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metacognition- my final project

Stephen Cooney's picture

 Critique of Alison’s lesson


Alison’s lesson was a powerful tool to get us to have students subconsciously draw out the essence of learning for the individual.  Story is innate behavior for humans, so the notion of telling a narrative is calming.  The additional instructions that told us the narrative would not be read out loud or shared, made it easier to be more personal.  Those are essential parts of the instructions.  That she told us later of her own concerns about wording the instructions correctly (to the point of writing out exactly what she wanted to say) indicates their importance. 

I note the similarity to Paul’s lesson yesterday, accessing the subconscious.  It is clearly an important aspect of getting to the root of the (any??) problem/situation.


The second activity, analytically looking at the narrative to discern what you needed for learning in that singular environment was very powerful.  Do I need all of those attributes every time I learn, doubt it, but it would be interesting to identify which, if any, I do.


The final activity of identifying what the teacher needed to give to me to be successful in that situation was another important tool of self-analysis.


I certainly plan on adapting this lesson for my own classes.


My lesson on Meta-cognition, with thanks to Alison.  For 9th grade and 12th grade students who are at least a little aware of meta-cognition.  I envision this at the beginning of the school year, laying the groundwork for us to always be ‘thinking about our thinking’.


Beforehand, for a day or two, (two’s more likely than one) we will have discussed the notion that physics is the science that helps to describe how the world around us works.  For example, this quote is on my wall about Newton’s Laws of Motion;

“His three Laws of Motion are ‘rules’ of nature that have been subjected to many tests of their validity and appear to accurately model and therefore predict how velocity, mass, force and acceleration are inter-related.”

This message nicely matches with the notion Paul G put forth of a summary of observations.  While we now know that these 'laws' are not true on a quantum level, they are true on a ‘macro’ level, the world we live in.  That sort of thing will be part of the discussion, that there are no absolute 'rules' in physics, only the best set of shared observations that have been made to date.  Physics is and will always be changing as our observations change.  This will be an open inquiry discussion, going in whatever direction each class takes it.  I plan to record each session and make the discussions available to all students.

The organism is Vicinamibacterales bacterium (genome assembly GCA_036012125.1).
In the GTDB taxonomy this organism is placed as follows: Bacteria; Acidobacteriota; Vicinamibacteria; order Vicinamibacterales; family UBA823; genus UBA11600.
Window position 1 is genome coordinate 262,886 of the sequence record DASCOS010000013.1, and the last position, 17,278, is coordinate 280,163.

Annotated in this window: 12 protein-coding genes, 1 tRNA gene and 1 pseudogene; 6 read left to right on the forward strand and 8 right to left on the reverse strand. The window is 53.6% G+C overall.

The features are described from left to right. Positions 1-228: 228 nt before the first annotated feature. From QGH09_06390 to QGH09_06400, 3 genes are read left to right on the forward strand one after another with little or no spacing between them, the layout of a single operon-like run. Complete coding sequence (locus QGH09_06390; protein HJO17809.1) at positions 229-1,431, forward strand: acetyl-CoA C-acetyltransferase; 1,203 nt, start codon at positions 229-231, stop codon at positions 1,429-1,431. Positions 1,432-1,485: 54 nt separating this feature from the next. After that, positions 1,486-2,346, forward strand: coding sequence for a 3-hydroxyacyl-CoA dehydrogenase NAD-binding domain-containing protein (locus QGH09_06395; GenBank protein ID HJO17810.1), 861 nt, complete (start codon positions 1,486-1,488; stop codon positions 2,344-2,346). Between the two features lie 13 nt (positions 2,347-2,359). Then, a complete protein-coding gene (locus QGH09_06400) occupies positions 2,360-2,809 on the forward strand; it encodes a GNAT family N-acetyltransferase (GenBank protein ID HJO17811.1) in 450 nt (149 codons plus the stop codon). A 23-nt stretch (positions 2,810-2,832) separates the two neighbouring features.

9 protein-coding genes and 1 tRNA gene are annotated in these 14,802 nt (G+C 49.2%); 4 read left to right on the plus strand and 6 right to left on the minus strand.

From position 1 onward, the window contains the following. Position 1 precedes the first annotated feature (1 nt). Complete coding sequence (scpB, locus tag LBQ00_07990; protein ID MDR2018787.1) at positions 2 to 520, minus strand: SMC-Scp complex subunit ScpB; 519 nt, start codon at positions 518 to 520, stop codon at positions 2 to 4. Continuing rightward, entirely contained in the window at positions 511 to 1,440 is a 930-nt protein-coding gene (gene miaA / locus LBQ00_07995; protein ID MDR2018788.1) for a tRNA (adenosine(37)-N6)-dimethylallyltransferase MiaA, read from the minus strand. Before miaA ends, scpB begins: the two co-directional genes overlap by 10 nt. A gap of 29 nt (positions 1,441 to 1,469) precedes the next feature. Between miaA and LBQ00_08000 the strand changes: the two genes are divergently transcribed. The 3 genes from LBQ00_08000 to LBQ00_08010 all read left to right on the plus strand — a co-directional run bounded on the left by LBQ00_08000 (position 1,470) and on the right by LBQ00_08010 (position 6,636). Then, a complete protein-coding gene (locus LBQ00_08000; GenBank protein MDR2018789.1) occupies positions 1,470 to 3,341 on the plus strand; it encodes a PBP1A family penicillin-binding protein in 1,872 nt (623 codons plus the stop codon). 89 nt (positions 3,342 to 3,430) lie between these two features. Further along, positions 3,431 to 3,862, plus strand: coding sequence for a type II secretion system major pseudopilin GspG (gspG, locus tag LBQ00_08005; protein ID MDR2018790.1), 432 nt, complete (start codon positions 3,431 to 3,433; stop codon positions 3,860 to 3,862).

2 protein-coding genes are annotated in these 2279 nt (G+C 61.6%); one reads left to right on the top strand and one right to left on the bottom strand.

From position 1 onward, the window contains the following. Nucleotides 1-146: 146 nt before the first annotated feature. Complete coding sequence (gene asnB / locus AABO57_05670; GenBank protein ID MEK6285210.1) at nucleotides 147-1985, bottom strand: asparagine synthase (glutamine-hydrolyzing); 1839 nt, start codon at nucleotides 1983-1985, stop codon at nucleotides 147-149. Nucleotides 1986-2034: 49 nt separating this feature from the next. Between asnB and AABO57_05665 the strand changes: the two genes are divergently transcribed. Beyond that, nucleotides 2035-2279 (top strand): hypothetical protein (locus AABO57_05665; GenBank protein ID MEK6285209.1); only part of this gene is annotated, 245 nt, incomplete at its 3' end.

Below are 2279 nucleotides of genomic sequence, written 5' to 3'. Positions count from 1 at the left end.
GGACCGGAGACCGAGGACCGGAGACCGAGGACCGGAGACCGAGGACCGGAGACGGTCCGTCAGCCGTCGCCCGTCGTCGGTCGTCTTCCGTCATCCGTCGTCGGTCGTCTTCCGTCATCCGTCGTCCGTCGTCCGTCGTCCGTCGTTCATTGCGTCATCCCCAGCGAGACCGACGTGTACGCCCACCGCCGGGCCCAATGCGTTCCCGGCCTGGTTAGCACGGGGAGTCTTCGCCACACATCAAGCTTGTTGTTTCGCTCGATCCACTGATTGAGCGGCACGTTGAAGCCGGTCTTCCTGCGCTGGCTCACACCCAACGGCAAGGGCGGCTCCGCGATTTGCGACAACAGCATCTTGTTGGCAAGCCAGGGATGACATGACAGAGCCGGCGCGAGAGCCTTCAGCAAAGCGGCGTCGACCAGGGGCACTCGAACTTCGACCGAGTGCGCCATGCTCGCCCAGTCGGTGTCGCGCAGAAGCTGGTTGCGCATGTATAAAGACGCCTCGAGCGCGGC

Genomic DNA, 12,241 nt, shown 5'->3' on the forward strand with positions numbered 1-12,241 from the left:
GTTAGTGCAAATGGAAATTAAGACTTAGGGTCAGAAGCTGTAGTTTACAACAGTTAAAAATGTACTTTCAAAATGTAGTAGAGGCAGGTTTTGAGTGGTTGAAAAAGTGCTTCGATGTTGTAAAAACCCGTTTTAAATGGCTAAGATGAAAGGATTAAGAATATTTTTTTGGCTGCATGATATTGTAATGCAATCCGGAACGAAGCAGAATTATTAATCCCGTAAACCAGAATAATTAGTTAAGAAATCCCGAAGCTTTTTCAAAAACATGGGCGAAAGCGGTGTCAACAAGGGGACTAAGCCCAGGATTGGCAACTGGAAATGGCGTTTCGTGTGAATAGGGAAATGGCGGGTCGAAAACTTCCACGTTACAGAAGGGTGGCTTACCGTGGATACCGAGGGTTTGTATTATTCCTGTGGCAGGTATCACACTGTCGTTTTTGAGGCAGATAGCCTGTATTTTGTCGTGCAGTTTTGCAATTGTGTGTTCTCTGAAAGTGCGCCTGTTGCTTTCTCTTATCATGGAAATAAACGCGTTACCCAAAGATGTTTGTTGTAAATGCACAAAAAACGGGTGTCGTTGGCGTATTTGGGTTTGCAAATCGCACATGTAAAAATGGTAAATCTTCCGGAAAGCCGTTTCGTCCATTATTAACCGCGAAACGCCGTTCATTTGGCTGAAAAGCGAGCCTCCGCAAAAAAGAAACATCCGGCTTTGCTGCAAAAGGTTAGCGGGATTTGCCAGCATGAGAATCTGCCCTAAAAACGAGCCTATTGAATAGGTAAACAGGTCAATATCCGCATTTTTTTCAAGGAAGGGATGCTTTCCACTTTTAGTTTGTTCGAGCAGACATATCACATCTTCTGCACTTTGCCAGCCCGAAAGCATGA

Here is how I will pose the question/instruction.  For non-aural learners and/or slow processors, there will be a hard copy of the instructions for part 1.  A hard copy of instructions with room for a list of items for parts 2 and 3 will be given to everyone.  For those that need to type, usually 10-15% of my students, an e-version will be provided.


“I’d like you to write a short story about a time you learned something, actually anything, in or out of school.  If you can think of one that is in some way connected to learning something about physics, all the better, but it does not haveto do with physics.  I’ll give you a few minutes to compose the story in your head before you start writing.  You’ll have about 5 minutes to write, so let’s be done by____.  [Keeping the writing time short will ensure that they don’t try to over analyze the question]  I will not be asking you to read or share any specific parts of this story with the class.  You, however, will be using the story by drawing on what you write.”


 I will ask them to “List at least three things from the story that indicate items/skills/actions important for your learning success in the story (Because kids will always take the easiest way out, insisting that they list at least three things will help ensure that they do some real reflection).  Use your own language to describe the prime components of your learning.”



“Now, think about the teacher or person that helped you with that learning.  What did the teacher/lesson giver do to facilitate your learning for each item you listed above.  Use your own language to describe the help.”





It will be important to generate those lists that Alison posted on the board, but I don’t know that I’d number them (creating a specific link for each student’s learning issues and teacher needs), but rather keep the two lists separate and identify the terms/thoughts/ideas/topics that came up more than once (we are more alike than we are different) just like Paul G did when we did our subconscious brainstorm with him.  On a subsequent day after we get finished in each class, I’d bring out (in front of each group) the lists from each of the other classes and create a master list for both learning styles and teacher ‘duties’ that would be posted in the room.  When we are sharing the lists from the other classes it will be a great opportunity for more inquiry type sharing.